She said discovering the local hospital is serving as an emergency shelter heightens the need to address the housing shortfall in the community.

    “It just raises the level of awareness that there are gaps at all levels, especially when you hear about the gaps for our more vulnerable population.”

    The B.C. Housing Ministry said in a statement the situation in Tofino demonstrates how the housing crisis is affecting communities. The province has committed to building 114,000 new affordable homes over 10 years.

    Dirk Meissner, The Canadian Press


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    Health

    ‘Dignity and wisdom’: Chief justice praises Gascon after final high-court case

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    OTTAWA — Supreme Court Justice Clement Gascon received a standing ovation Thursday after hearing his final case on the high court.
    Gascon graciously thanked his family and colleagues, saying it is an immense privilege to be a judge.
    Last month, Gascon,…


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  • OTTAWA — Supreme Court Justice Clement Gascon received a standing ovation Thursday after hearing his final case on the high court.

    Gascon graciously thanked his family and colleagues, saying it is an immense privilege to be a judge.

    Last month, Gascon, 58, announced plans to retire for unspecified personal and family reasons.

    He said this week he has long struggled with anxiety and depression, and while he has generally been able to manage the illness, it recently led to a difficult episode.

    Gascon said he suffered a panic attack before he briefly went missing May 8. He profusely apologized for the uncharacteristic absence, citing the effects of his difficult career decision and a change in medication.

    In the crowded courtroom Thursday, Chief Justice Richard Wagner praised Gascon as an exceptional person.

    “Our esteemed colleague has served Canadians with dignity and wisdom,” Wagner said. “His commitment and friendship will be missed.”

    Justice Sheilah Martin shed tears.

    Gascon officially steps down Sept. 15 but will continue to have input into judgments flowing from cases he has heard, as long as they are released within six months of his retirement date.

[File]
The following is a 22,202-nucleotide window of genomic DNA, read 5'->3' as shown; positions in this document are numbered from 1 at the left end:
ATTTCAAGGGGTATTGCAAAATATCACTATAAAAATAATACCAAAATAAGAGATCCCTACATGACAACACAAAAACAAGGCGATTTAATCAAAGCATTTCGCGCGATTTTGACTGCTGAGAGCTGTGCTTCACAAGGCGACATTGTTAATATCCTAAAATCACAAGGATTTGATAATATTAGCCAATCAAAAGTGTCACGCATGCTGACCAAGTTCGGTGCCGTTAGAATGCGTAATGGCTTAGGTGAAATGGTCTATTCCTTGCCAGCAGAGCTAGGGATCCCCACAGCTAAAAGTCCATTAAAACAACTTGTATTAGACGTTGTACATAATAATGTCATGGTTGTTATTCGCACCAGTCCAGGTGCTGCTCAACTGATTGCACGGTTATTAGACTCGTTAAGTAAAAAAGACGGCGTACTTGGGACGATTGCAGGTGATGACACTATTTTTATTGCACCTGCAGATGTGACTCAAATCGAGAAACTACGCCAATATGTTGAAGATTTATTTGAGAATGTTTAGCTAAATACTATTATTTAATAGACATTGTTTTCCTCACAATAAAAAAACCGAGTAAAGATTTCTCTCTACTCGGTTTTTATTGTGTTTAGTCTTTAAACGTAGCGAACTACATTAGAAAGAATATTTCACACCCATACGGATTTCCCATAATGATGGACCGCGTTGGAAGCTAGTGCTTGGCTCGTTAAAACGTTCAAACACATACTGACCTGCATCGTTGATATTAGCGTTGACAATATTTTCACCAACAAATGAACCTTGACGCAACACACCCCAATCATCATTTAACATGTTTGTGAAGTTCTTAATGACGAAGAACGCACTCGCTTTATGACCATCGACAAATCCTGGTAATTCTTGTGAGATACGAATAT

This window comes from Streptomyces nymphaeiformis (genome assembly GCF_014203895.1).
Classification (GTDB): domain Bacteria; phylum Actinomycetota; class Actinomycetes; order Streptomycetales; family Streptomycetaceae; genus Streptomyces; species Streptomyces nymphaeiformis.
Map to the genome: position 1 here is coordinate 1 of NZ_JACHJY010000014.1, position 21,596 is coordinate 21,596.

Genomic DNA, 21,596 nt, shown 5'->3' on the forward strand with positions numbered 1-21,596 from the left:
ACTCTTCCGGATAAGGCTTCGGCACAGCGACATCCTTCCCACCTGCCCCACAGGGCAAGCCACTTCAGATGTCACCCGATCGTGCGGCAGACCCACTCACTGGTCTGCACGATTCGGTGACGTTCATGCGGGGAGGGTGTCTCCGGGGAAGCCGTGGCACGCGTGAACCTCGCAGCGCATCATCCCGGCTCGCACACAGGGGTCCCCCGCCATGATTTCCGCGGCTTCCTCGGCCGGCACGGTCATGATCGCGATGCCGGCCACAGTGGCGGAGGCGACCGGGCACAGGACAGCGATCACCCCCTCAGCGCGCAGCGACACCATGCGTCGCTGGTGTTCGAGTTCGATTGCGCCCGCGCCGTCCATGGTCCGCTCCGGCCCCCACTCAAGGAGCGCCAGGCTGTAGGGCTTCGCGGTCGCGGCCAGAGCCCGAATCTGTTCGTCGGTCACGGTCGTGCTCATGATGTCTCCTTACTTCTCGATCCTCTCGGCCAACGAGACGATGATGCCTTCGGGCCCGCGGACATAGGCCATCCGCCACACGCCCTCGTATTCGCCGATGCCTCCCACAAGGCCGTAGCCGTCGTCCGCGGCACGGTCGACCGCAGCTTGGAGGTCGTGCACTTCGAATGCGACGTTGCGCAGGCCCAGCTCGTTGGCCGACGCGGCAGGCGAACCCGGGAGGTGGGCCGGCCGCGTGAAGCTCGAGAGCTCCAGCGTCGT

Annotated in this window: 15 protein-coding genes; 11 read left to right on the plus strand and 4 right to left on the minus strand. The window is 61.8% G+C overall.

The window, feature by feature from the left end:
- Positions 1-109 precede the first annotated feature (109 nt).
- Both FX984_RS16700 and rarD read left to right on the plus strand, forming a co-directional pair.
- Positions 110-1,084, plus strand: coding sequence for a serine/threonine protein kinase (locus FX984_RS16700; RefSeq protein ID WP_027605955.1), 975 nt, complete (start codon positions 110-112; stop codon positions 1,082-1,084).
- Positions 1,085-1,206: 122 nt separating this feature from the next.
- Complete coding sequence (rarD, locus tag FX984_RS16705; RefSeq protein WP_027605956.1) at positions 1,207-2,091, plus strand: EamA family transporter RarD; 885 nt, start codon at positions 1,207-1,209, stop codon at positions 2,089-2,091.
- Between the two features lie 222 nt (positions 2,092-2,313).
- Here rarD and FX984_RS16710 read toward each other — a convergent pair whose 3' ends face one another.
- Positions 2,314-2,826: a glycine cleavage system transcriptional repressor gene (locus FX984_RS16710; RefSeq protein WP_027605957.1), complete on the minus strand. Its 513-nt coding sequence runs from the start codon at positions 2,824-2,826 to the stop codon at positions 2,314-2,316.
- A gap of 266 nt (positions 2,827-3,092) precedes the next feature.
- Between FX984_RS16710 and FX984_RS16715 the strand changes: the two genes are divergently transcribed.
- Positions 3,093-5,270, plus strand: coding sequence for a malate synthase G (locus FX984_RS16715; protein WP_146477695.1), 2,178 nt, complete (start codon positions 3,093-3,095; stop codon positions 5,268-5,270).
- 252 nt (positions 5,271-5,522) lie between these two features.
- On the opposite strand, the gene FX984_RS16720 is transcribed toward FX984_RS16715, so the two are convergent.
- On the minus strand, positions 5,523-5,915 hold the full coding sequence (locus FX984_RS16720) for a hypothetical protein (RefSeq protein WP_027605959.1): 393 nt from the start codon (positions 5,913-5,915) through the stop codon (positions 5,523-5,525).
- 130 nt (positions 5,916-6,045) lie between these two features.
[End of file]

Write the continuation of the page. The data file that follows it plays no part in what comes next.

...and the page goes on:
Judgments released after mid-March will note that Gascon had no input into the decision.

    “My work as a judge is far from complete,” he said. “I can assure you that I will continue.”

    The Canadian Press


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    What are panic attacks and what causes them? A look at the issue

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    TORONTO — Supreme Court Justice Clement Gascon, who briefly went missing in Ottawa last week, recently explained that his disappearance was caused by a panic attack. Here’s a look at the science and the stigma around the issue:
    WHAT IS A PANIC ATTACK?


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  • TORONTO — Supreme Court Justice Clement Gascon, who briefly went missing in Ottawa last week, recently explained that his disappearance was caused by a panic attack. Here’s a look at the science and the stigma around the issue:

    WHAT IS A PANIC ATTACK?

    Andrew Jacobs, a psychologist with the Royal Ottawa Mental Health Centre, said panic attacks are “a sudden surge in anxiety or an uncomfortable feeling that go from zero to 60 within a few minutes.” Panic attacks are defined by a certain set of symptoms that can include increased heart rates, nausea, dizziness, shortness of breath, sweating and a fear the person is dying. Jacobs said a person must experience four out of 13 symptoms as defined by the Diagnostic and Statistical Manual of Mental Disorders.